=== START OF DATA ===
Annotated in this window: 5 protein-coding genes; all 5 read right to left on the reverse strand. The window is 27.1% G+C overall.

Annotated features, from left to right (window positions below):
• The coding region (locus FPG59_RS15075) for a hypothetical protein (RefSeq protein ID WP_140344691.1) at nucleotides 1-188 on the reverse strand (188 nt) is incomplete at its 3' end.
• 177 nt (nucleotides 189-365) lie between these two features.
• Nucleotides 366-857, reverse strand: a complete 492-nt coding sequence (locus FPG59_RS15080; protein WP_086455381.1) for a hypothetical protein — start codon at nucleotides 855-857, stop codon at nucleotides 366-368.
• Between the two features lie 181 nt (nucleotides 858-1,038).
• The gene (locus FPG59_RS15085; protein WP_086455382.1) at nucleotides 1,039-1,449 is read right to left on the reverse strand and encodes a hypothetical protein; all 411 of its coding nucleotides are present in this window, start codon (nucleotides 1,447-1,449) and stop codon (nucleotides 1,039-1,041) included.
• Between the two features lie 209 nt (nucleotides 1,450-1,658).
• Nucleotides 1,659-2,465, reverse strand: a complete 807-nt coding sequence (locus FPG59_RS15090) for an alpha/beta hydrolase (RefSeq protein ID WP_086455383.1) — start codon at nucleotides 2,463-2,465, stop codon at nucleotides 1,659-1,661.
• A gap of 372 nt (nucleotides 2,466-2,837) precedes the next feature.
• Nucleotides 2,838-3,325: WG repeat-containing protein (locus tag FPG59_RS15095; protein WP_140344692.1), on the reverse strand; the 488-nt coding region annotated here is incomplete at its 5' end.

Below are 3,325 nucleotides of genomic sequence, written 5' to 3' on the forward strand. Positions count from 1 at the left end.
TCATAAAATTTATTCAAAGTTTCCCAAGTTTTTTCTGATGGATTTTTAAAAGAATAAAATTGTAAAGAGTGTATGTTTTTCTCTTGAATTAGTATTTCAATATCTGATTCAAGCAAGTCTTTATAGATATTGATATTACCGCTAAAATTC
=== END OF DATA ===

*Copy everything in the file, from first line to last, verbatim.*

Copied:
Annotated in this window: 5 protein-coding genes; all 5 read right to left on the reverse strand. The window is 27.1% G+C overall.

Annotated features, from left to right (window positions below):
• The coding region (locus FPG59_RS15075) for a hypothetical protein (RefSeq protein ID WP_140344691.1) at nucleotides 1-188 on the reverse strand (188 nt) is incomplete at its 3' end.
• 177 nt (nucleotides 189-365) lie between these two features.
• Nucleotides 366-857, reverse strand: a complete 492-nt coding sequence (locus FPG59_RS15080; protein WP_086455381.1) for a hypothetical protein — start codon at nucleotides 855-857, stop codon at nucleotides 366-368.
• Between the two features lie 181 nt (nucleotides 858-1,038).
• The gene (locus FPG59_RS15085; protein WP_086455382.1) at nucleotides 1,039-1,449 is read right to left on the reverse strand and encodes a hypothetical protein; all 411 of its coding nucleotides are present in this window, start codon (nucleotides 1,447-1,449) and stop codon (nucleotides 1,039-1,041) included.
• Between the two features lie 209 nt (nucleotides 1,450-1,658).
• Nucleotides 1,659-2,465, reverse strand: a complete 807-nt coding sequence (locus FPG59_RS15090) for an alpha/beta hydrolase (RefSeq protein ID WP_086455383.1) — start codon at nucleotides 2,463-2,465, stop codon at nucleotides 1,659-1,661.
• A gap of 372 nt (nucleotides 2,466-2,837) precedes the next feature.
• Nucleotides 2,838-3,325: WG repeat-containing protein (locus tag FPG59_RS15095; protein WP_140344692.1), on the reverse strand; the 488-nt coding region annotated here is incomplete at its 5' end.

Below are 3,325 nucleotides of genomic sequence, written 5' to 3' on the forward strand. Positions count from 1 at the left end.
TCATAAAATTTATTCAAAGTTTCCCAAGTTTTTTCTGATGGATTTTTAAAAGAATAAAATTGTAAAGAGTGTATGTTTTTCTCTTGAATTAGTATTTCAATATCTGATTCAAGCAAGTCTTTATAGATATTGATATTACCGCTAAAATTC